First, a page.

[Importance of Klinefelter syndrome in the pathogenesis of male infertility]

Rev Med Chir Soc Med Nat Iasi. 2007 Apr-Jun;111(2):373-8.
[Article in Romanian]


Klinefelter syndrome, the most knowning hipergonadotrophic hypogonadism, is associated typically with two X chromosomes and one Y chromosome (47,XXY. The signs and symptoms of these conditions typically become more severe as the number of X chromosomes increases.

Aim: To preveal the role of Klinefelter syndrome in pathogenesis of male infertility.

Material and methods: The study included 20 men hospitalized and treated in the Endocrinology Clinic, Iaşi. The age of patients was between 19 years and 44 years. They made next investigations: clinical, biological and semen examination, testis echography and biopsy, test Elisa, Barr's test, psychological evaluation and psycho-analysis. Diagnosis of Klinefelter syndrome is made by examining chromosomes for evidence of more than one X chromosome present in a male.

Results: All patients are characterized by chromosomal abnormalities, small penis, small firm testicles with hyalinization and fibrosis of the seminiferous tubules, underdevelopment of secondary sexual characteristics, abnormal body proportions (long legs, short trunk), sexual problems, azoospermia, infertility and increased urinary excretion of gonadotropin. 14 cases had gynecomastia and 2 cases presented anti-sperm antibodies. The following test results may be found: karyotyping chromosome shows 47 XXY; positive test Barr; semen count-low; serum testosterone- low; serum luteinizing hormone (LH)--high; serum follicle stimulating hormone (FSH)--high; serum estradiol levels (a type of estrogen)-high, testicle size measurement < 10 cc.

Conclusions: Klinefelter syndrome is a chromosomal condition that affects male sexual development, preventing the testicles from functioning normally and reducing the levels of testosterone. Low Testosterone can lead to breast development (gynecomastia), decreased libido, incomplete masculinization with female body hair distribution (sparse facial, armpit, and pubic hair) and an inability to father children (infertility). The decreased testosterone also causes an increase in two other hormones, follicle stimulating hormone (FSH) and luteinizing hormone (LH). The increased amount of FSH and LH cause hyalinization and fibrosis, the growth of excess fibrous tissue, in the seminiferous tubules, where the sperm are normally located. As a result, the testicles appear smaller and firmer than normal. Men with Klinefelter syndrome are infertile because they cannot make sperm. Testosterone therapy may help to produce more normal development including more muscle mass, hair growth and increased sex drive. Testosterone supplementation will not increase testicular size, decrease breast growth or correct infertility. There is no treatment available to change chromosomal makeup.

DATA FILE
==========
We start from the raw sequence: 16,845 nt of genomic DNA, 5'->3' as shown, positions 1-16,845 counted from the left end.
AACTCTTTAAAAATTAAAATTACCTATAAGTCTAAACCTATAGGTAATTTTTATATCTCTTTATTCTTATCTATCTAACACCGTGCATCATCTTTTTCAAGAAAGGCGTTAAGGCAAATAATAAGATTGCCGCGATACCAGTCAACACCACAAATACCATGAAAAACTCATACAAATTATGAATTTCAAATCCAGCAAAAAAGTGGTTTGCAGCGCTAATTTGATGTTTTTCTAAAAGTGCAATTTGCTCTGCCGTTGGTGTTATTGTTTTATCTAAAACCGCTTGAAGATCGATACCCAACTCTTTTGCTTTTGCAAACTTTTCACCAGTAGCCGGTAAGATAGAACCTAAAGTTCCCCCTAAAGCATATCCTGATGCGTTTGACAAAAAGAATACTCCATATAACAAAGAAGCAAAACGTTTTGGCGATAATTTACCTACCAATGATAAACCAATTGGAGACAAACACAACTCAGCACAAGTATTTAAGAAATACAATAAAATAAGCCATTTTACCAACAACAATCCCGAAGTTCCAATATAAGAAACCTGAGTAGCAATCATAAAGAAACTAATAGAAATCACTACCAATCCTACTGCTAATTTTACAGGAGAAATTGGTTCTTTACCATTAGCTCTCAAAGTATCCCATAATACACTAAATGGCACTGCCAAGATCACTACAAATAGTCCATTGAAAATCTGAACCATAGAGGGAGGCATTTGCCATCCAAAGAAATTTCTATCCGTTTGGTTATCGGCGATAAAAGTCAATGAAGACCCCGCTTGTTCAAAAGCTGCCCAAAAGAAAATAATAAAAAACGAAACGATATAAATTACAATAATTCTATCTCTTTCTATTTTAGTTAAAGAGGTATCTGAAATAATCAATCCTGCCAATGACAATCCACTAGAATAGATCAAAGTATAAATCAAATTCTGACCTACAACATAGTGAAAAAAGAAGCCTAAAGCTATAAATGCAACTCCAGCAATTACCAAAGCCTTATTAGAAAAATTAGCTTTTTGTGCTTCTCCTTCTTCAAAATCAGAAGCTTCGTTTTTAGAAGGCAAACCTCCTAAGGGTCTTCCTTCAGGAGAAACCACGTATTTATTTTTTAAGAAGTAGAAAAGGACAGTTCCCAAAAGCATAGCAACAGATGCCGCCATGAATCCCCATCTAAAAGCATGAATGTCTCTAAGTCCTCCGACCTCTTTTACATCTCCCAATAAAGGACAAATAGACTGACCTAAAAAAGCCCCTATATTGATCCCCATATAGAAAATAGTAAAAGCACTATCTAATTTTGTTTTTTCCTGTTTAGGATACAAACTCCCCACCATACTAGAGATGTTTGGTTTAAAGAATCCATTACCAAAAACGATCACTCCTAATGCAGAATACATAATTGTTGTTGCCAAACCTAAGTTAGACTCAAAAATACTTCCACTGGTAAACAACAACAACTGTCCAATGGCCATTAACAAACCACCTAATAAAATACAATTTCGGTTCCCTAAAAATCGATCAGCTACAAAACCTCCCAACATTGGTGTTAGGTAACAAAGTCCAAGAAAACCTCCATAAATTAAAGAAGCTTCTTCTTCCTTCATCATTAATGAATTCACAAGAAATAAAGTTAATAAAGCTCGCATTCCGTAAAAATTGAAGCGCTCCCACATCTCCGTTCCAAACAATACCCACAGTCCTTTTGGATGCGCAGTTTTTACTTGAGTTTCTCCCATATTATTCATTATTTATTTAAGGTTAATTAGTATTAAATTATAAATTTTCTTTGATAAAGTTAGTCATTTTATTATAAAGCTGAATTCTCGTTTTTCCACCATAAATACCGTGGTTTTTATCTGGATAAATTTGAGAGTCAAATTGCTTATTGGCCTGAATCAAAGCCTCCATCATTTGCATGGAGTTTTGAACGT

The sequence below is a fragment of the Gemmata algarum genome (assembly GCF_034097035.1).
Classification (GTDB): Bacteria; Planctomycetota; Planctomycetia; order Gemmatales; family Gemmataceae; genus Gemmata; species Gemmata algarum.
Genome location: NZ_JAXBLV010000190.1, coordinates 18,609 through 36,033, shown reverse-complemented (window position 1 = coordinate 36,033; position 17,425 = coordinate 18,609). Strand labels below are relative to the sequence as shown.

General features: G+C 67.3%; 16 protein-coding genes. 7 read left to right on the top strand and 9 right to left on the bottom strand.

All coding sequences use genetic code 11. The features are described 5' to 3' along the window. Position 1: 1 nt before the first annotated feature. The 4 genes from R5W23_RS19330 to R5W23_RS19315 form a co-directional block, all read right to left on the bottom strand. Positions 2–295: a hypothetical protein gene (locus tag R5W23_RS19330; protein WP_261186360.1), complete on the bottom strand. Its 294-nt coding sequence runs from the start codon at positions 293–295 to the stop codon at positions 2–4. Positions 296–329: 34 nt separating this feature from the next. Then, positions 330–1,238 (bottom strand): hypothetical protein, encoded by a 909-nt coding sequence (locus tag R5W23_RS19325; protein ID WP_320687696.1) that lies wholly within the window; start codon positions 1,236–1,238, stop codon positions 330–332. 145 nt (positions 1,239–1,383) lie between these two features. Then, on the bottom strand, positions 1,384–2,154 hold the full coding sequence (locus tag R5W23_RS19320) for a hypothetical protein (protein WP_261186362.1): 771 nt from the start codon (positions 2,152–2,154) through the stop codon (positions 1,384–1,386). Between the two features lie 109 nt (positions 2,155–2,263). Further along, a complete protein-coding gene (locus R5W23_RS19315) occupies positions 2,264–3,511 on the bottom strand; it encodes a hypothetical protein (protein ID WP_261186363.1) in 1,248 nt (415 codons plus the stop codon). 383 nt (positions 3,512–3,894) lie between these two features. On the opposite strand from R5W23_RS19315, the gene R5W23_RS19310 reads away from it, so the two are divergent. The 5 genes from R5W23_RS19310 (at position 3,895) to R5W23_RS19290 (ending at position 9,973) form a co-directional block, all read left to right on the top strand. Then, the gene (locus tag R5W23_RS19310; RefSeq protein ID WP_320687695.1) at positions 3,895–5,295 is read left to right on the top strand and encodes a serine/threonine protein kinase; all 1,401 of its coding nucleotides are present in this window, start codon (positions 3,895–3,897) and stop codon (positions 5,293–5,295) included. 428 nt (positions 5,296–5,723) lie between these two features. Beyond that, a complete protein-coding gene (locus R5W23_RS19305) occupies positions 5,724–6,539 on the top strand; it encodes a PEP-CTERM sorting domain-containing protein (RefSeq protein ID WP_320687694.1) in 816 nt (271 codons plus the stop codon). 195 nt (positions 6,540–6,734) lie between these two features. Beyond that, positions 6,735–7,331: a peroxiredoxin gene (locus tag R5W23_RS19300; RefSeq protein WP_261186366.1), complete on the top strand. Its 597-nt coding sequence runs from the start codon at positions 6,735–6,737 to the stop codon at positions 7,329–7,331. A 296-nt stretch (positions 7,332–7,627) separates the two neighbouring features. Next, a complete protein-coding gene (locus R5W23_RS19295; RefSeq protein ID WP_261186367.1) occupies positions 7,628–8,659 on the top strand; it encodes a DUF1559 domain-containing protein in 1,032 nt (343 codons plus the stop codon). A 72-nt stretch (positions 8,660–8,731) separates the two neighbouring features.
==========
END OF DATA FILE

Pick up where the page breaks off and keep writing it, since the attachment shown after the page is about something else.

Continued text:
Publication types

  • English Abstract

MeSH terms

  • Adult
  • Biomarkers / blood
  • Estradiol / blood
  • Follicle Stimulating Hormone / blood
  • Humans
  • Infertility, Male / blood
  • Infertility, Male / diagnosis*
  • Infertility, Male / genetics*
  • Karyotyping
  • Klinefelter Syndrome / blood
  • Klinefelter Syndrome / complications*
  • Klinefelter Syndrome / diagnosis*
  • Klinefelter Syndrome / genetics
  • Luteinizing Hormone / blood
  • Male
  • Oligospermia / genetics
  • Oligospermia / pathology
  • Testosterone / blood
  • Testosterone / therapeutic use
  • Treatment Outcome


  • Biomarkers
  • Testosterone
  • Estradiol
  • Luteinizing Hormone
  • Follicle Stimulating Hormone